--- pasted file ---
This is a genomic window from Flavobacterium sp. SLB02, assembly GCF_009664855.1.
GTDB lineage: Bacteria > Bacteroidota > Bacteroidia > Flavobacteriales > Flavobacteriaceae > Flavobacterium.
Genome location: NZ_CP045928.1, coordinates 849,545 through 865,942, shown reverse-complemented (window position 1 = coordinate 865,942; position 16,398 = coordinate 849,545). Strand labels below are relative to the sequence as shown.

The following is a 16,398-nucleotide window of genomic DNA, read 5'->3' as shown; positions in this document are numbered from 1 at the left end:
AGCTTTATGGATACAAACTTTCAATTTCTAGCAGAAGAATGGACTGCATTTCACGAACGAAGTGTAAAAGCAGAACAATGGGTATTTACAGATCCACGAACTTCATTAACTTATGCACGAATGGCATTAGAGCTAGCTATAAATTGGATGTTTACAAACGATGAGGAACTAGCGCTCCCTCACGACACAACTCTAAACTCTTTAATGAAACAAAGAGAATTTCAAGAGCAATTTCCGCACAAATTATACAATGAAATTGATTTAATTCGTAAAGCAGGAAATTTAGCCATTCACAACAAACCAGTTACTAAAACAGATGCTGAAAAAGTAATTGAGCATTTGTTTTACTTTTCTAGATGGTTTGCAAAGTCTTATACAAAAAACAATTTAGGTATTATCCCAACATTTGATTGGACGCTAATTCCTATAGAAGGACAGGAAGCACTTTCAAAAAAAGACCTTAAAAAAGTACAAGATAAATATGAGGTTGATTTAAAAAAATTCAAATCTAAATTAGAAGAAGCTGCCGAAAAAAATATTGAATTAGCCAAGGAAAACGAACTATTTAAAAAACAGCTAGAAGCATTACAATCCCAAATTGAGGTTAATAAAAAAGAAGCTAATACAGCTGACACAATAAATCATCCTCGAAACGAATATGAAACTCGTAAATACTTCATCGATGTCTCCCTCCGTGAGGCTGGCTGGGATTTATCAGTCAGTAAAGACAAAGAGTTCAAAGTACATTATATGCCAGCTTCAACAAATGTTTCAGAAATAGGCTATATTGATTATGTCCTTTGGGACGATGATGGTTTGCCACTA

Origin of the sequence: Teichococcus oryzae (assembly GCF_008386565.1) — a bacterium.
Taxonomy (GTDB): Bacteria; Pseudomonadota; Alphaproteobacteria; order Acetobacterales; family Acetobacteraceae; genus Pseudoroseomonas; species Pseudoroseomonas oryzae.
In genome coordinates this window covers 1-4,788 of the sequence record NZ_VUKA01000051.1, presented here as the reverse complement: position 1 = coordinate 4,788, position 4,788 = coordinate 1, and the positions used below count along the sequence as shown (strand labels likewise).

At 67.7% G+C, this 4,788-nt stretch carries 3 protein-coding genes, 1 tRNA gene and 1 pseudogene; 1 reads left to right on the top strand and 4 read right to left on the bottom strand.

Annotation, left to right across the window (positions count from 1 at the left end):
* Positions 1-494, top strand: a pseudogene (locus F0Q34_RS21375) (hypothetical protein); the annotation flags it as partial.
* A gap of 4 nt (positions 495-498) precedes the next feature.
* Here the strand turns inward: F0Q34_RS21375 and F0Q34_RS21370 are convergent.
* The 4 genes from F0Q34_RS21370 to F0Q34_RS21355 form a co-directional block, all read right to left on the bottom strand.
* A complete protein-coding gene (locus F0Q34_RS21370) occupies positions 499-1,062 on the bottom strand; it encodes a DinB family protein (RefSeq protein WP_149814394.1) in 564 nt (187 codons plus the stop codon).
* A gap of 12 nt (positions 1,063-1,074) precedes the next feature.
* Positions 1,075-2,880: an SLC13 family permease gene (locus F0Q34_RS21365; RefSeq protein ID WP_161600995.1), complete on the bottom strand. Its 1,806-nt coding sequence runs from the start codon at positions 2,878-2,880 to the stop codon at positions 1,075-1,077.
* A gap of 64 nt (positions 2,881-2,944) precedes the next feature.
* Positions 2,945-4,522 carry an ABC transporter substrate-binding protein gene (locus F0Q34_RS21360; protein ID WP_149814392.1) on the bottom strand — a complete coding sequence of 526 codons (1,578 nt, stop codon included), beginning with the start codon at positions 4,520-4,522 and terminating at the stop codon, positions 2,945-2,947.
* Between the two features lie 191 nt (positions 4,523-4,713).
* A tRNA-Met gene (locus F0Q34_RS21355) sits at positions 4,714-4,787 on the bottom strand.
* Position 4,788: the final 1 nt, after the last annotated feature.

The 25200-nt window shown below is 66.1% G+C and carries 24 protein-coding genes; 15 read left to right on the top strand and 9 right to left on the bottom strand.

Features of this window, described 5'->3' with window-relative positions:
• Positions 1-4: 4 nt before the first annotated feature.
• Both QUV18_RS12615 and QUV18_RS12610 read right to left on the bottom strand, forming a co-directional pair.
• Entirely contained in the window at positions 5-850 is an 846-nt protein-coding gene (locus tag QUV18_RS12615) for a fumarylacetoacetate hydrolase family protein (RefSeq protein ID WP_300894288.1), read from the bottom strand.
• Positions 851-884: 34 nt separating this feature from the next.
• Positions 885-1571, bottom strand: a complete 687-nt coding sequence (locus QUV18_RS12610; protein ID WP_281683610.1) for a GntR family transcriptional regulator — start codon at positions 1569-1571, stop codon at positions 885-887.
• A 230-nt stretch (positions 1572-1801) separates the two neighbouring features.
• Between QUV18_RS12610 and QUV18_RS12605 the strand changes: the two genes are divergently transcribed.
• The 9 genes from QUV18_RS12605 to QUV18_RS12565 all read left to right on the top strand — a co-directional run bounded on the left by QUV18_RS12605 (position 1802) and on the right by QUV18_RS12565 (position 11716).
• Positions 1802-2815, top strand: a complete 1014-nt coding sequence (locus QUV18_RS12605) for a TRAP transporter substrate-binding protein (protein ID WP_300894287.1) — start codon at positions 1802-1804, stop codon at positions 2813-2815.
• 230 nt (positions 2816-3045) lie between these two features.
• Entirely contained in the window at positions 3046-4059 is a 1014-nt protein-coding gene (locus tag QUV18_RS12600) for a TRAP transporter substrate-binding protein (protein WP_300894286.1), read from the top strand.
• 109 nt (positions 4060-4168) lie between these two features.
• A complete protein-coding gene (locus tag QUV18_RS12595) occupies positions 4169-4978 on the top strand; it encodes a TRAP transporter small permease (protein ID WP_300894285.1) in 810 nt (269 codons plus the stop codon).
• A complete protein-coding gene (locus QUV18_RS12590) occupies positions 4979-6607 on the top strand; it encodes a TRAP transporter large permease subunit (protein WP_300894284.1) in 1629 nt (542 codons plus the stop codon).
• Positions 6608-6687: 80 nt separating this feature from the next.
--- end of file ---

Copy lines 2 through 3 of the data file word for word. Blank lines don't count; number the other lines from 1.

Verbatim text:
GTDB lineage: Bacteria > Bacteroidota > Bacteroidia > Flavobacteriales > Flavobacteriaceae > Flavobacterium.
Genome location: NZ_CP045928.1, coordinates 849,545 through 865,942, shown reverse-complemented (window position 1 = coordinate 865,942; position 16,398 = coordinate 849,545). Strand labels below are relative to the sequence as shown.